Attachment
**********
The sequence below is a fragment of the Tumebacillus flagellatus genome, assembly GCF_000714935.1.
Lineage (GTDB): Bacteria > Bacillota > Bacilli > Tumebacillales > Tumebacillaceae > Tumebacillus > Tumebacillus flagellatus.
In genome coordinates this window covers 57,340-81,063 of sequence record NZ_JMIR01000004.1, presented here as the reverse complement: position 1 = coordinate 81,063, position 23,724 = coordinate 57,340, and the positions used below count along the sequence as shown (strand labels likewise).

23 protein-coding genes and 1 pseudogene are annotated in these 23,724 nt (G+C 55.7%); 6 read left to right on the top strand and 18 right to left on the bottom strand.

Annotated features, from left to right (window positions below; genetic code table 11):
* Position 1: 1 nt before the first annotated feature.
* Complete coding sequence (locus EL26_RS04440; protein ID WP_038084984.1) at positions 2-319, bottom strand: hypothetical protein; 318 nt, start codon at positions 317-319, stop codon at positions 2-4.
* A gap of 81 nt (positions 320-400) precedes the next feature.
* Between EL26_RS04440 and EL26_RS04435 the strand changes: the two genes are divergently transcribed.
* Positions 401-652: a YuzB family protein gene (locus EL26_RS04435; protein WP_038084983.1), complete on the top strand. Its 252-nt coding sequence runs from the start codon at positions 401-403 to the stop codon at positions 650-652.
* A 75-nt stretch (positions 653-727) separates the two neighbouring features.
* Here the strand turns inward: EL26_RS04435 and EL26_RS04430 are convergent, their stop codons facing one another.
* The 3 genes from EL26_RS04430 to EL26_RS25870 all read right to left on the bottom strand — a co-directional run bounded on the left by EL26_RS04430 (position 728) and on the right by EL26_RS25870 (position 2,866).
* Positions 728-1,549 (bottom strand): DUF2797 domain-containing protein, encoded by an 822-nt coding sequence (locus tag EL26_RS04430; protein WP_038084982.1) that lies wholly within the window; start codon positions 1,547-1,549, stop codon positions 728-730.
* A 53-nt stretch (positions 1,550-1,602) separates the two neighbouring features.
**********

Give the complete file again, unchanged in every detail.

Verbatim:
The sequence below is a fragment of the Tumebacillus flagellatus genome, assembly GCF_000714935.1.
Lineage (GTDB): Bacteria > Bacillota > Bacilli > Tumebacillales > Tumebacillaceae > Tumebacillus > Tumebacillus flagellatus.
In genome coordinates this window covers 57,340-81,063 of sequence record NZ_JMIR01000004.1, presented here as the reverse complement: position 1 = coordinate 81,063, position 23,724 = coordinate 57,340, and the positions used below count along the sequence as shown (strand labels likewise).

23 protein-coding genes and 1 pseudogene are annotated in these 23,724 nt (G+C 55.7%); 6 read left to right on the top strand and 18 right to left on the bottom strand.

Annotated features, from left to right (window positions below; genetic code table 11):
* Position 1: 1 nt before the first annotated feature.
* Complete coding sequence (locus EL26_RS04440; protein ID WP_038084984.1) at positions 2-319, bottom strand: hypothetical protein; 318 nt, start codon at positions 317-319, stop codon at positions 2-4.
* A gap of 81 nt (positions 320-400) precedes the next feature.
* Between EL26_RS04440 and EL26_RS04435 the strand changes: the two genes are divergently transcribed.
* Positions 401-652: a YuzB family protein gene (locus EL26_RS04435; protein WP_038084983.1), complete on the top strand. Its 252-nt coding sequence runs from the start codon at positions 401-403 to the stop codon at positions 650-652.
* A 75-nt stretch (positions 653-727) separates the two neighbouring features.
* Here the strand turns inward: EL26_RS04435 and EL26_RS04430 are convergent, their stop codons facing one another.
* The 3 genes from EL26_RS04430 to EL26_RS25870 all read right to left on the bottom strand — a co-directional run bounded on the left by EL26_RS04430 (position 728) and on the right by EL26_RS25870 (position 2,866).
* Positions 728-1,549 (bottom strand): DUF2797 domain-containing protein, encoded by an 822-nt coding sequence (locus tag EL26_RS04430; protein WP_038084982.1) that lies wholly within the window; start codon positions 1,547-1,549, stop codon positions 728-730.
* A 53-nt stretch (positions 1,550-1,602) separates the two neighbouring features.